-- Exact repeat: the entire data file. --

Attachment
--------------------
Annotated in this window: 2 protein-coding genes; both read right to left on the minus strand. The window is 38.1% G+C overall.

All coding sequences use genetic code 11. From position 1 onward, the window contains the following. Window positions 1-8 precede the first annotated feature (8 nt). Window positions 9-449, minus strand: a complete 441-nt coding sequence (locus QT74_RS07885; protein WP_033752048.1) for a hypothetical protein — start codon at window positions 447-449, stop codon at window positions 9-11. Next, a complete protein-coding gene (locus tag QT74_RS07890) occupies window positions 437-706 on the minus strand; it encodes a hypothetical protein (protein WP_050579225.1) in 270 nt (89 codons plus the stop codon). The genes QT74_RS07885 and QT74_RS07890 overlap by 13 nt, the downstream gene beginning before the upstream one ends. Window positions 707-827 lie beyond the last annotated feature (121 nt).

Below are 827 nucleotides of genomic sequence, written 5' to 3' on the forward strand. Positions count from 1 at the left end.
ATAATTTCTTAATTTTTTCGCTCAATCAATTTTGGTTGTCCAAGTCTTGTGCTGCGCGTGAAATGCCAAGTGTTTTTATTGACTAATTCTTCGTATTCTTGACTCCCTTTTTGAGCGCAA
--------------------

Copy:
Annotated in this window: 2 protein-coding genes; both read right to left on the minus strand. The window is 38.1% G+C overall.

All coding sequences use genetic code 11. From position 1 onward, the window contains the following. Window positions 1-8 precede the first annotated feature (8 nt). Window positions 9-449, minus strand: a complete 441-nt coding sequence (locus QT74_RS07885; protein WP_033752048.1) for a hypothetical protein — start codon at window positions 447-449, stop codon at window positions 9-11. Next, a complete protein-coding gene (locus tag QT74_RS07890) occupies window positions 437-706 on the minus strand; it encodes a hypothetical protein (protein WP_050579225.1) in 270 nt (89 codons plus the stop codon). The genes QT74_RS07885 and QT74_RS07890 overlap by 13 nt, the downstream gene beginning before the upstream one ends. Window positions 707-827 lie beyond the last annotated feature (121 nt).

Below are 827 nucleotides of genomic sequence, written 5' to 3' on the forward strand. Positions count from 1 at the left end.
ATAATTTCTTAATTTTTTCGCTCAATCAATTTTGGTTGTCCAAGTCTTGTGCTGCGCGTGAAATGCCAAGTGTTTTTATTGACTAATTCTTCGTATTCTTGACTCCCTTTTTGAGCGCAA